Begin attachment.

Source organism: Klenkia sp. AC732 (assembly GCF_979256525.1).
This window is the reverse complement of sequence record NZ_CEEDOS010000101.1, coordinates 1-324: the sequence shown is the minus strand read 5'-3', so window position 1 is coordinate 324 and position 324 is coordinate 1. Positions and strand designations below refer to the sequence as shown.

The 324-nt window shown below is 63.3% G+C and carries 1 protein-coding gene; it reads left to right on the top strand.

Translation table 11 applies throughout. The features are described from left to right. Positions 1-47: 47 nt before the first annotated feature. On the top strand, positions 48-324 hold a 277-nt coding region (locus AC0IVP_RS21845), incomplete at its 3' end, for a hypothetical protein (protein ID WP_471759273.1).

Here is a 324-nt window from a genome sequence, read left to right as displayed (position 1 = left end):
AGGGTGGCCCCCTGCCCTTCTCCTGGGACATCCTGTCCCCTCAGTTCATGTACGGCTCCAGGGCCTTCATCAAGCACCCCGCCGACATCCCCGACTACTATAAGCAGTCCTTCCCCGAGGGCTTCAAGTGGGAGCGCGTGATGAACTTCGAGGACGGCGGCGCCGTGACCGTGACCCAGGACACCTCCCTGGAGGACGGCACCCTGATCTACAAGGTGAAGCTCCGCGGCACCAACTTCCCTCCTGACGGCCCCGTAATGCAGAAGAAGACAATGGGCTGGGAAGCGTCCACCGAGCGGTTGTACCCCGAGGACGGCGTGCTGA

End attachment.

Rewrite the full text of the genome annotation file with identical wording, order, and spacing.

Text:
Source organism: Klenkia sp. AC732 (assembly GCF_979256525.1).
This window is the reverse complement of sequence record NZ_CEEDOS010000101.1, coordinates 1-324: the sequence shown is the minus strand read 5'-3', so window position 1 is coordinate 324 and position 324 is coordinate 1. Positions and strand designations below refer to the sequence as shown.

The 324-nt window shown below is 63.3% G+C and carries 1 protein-coding gene; it reads left to right on the top strand.

Translation table 11 applies throughout. The features are described from left to right. Positions 1-47: 47 nt before the first annotated feature. On the top strand, positions 48-324 hold a 277-nt coding region (locus AC0IVP_RS21845), incomplete at its 3' end, for a hypothetical protein (protein ID WP_471759273.1).

Here is a 324-nt window from a genome sequence, read left to right as displayed (position 1 = left end):
AGGGTGGCCCCCTGCCCTTCTCCTGGGACATCCTGTCCCCTCAGTTCATGTACGGCTCCAGGGCCTTCATCAAGCACCCCGCCGACATCCCCGACTACTATAAGCAGTCCTTCCCCGAGGGCTTCAAGTGGGAGCGCGTGATGAACTTCGAGGACGGCGGCGCCGTGACCGTGACCCAGGACACCTCCCTGGAGGACGGCACCCTGATCTACAAGGTGAAGCTCCGCGGCACCAACTTCCCTCCTGACGGCCCCGTAATGCAGAAGAAGACAATGGGCTGGGAAGCGTCCACCGAGCGGTTGTACCCCGAGGACGGCGTGCTGA